Receiving the Gift

IMG_3445Two weeks ago, I traveled to southern Tennessee to watch my sister graduate from college. Emilee graduated Summa Cum Laude from Lee University with a degree in Theology. Lee University is a small liberal arts Christian university. She loved the library and went to bed early. Her professors knew not just her name, but her boyfriend’s name and what was going on in their lives. Her graduating class was 470 people, which included the graduate students. They were gifted with Bibles, with their names embossed on the front, as a graduation present.

I did not graduate Summa Cum Laude or Magna Cum Laude or with any honors. Never figuring out quite what I wanted to study, I picked the easiest thing I think of and stuck with it – sociology. Indiana University is a large state school. If my professors knew my name, it was because they really liked me, but they probably couldn’t tell you much else about me. I planned weekly Cru meetings for 400+ people. Indiana University didn’t give me a tangible gift for attending the university, although I do count myself lucky to have attended.

Her college experience and my college experience were radically different.

True life: when things are different from one another, I am tempted to assign greater value to one. I catch myself doing this not just with college experiences, but other things as well.

Getting married earlier in life versus spending some time in your 20’s single.

Buying houses versus renting apartments.

Staying put versus moving to a new city.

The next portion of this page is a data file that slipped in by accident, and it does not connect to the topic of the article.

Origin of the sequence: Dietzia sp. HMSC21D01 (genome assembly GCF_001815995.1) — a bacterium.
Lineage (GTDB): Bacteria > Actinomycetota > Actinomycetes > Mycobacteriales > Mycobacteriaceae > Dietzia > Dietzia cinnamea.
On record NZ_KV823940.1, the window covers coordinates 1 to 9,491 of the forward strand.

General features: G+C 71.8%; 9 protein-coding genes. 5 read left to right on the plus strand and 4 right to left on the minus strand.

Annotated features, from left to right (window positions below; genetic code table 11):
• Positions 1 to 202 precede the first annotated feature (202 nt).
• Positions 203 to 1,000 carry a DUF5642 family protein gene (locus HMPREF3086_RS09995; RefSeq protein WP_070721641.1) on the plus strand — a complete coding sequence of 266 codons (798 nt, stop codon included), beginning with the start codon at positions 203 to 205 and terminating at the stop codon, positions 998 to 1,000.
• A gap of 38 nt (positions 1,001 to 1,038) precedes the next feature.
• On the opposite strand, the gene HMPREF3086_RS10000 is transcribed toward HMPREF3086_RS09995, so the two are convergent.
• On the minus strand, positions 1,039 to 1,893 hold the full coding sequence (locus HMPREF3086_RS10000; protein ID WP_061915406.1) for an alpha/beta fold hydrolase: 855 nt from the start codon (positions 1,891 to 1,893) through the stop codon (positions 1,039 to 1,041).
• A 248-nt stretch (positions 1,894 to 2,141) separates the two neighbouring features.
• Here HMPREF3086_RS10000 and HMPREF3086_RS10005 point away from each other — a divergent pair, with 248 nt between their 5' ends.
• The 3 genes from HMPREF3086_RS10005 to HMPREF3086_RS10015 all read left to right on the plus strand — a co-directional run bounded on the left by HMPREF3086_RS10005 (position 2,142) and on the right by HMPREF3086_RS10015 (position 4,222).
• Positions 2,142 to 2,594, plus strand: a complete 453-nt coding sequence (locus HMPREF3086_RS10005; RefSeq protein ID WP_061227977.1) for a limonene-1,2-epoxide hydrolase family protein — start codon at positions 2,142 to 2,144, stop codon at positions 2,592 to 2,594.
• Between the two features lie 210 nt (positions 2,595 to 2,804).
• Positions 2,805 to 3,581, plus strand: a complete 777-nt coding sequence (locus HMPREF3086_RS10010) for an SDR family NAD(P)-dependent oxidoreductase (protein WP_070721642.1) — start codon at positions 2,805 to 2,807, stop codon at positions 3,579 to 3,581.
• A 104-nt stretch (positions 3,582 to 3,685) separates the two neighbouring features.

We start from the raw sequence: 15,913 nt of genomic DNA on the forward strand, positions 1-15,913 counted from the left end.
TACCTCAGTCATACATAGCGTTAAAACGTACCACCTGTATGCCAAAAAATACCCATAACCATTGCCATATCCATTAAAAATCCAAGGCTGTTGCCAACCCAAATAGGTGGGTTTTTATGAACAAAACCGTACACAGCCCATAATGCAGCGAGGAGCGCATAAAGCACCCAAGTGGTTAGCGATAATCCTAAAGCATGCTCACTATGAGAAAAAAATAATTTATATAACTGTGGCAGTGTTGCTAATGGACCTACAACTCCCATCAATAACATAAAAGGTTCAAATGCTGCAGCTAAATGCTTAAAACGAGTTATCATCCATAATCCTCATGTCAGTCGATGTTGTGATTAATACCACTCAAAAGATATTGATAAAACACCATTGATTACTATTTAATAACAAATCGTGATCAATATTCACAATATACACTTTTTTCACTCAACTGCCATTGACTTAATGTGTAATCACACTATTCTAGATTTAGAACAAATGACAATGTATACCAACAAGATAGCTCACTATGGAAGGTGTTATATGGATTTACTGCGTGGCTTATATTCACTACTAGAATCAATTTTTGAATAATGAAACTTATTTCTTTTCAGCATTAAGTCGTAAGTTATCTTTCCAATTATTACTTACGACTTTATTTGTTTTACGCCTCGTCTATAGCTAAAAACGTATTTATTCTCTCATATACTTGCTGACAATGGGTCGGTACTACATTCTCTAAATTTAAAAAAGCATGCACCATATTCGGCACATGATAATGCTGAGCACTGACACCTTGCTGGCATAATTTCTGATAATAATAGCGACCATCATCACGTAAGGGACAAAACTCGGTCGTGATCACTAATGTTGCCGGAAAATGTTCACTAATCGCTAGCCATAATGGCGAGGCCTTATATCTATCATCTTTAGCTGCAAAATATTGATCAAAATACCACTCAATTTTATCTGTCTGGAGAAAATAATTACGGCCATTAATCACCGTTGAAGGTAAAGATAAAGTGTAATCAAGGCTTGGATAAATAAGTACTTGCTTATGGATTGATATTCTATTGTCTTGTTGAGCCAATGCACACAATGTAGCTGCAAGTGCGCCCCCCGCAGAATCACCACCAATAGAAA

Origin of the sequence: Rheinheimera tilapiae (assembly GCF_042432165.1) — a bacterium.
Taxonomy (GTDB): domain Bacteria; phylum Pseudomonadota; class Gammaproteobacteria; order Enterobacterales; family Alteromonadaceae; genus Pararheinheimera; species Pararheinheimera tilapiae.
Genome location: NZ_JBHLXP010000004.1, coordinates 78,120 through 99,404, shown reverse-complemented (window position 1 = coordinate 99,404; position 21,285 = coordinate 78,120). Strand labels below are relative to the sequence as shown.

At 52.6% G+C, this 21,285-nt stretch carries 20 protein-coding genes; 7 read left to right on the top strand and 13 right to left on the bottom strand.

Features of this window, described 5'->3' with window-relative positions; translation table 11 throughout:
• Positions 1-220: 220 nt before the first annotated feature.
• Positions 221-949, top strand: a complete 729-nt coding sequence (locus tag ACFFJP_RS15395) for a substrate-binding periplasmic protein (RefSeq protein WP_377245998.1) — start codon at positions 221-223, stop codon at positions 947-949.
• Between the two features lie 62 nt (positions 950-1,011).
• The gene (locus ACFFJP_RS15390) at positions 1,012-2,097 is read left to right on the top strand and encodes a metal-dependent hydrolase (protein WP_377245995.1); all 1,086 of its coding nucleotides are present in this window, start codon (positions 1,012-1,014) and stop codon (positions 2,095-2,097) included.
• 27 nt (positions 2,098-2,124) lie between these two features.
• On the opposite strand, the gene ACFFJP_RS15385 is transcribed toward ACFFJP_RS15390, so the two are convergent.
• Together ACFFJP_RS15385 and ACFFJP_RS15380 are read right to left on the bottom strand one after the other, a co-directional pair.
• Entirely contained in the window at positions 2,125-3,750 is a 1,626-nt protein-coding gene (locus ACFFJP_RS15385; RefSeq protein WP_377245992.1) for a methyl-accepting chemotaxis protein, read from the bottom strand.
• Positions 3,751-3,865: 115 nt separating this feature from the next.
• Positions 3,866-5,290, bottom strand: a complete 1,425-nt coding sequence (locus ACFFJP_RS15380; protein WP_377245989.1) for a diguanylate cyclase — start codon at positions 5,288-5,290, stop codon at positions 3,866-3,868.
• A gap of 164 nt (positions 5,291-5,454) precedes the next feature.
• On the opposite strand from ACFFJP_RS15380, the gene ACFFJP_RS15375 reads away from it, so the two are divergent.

Serving in vocational ministry versus working in the marketplace.

Reading nonfiction books to learn versus delighting in simplistic novels.

The list could go on and on and on and on.

And yet, in all of these situations, neither is better or worse than the other.

We can get ourselves in trouble when we think obedience looks the same to everyone as it does to us. We also place limitations on God when we expect that He will move in other people’s lives in the same places or the same ways that He has in ours.

I found and fell in love with Jesus at a party school. Not everyone has the same experience. I have to be careful with blanket statements about faith and public universities. What I experienced was not law. It was an example of God’s grace in my life.

I have watched my faith blossom as I wrestle through big life decisions as a single young adult. But, in no way does that take away from the gift of marriage in the lives of other young friends.

We cannot live the same life multiple ways. Who knows what my life would look like if I attended a liberal arts Christian college in the South. Would I have experienced God in the same ways as I did at IU? It simply does not matter. We will never know. And we don’t need to know. When we give into the Holy Spirit’s guidance and submit to God’s will, He shapes us through it. His leading leads us where we need to go.

God gives good gifts. They are given at the right time, with the full picture in view. No one else can see the full picture. Yes, others can give advice about what schools to attend, should you marry so-and-so, and if renting for another year is the best use of your money, but only God sees the full picture. He leads us in light of eternity.

As I get discouraged or start dreaming of a road not traveled, it is easy to idealize where I was not led and experiences I have not had. All I can do is receive what God has given to me with open-hands.

Receive the perfect gifts knowing they’ve been purposed by God for me, in light of where He is leading me.

Receive and give thanks.

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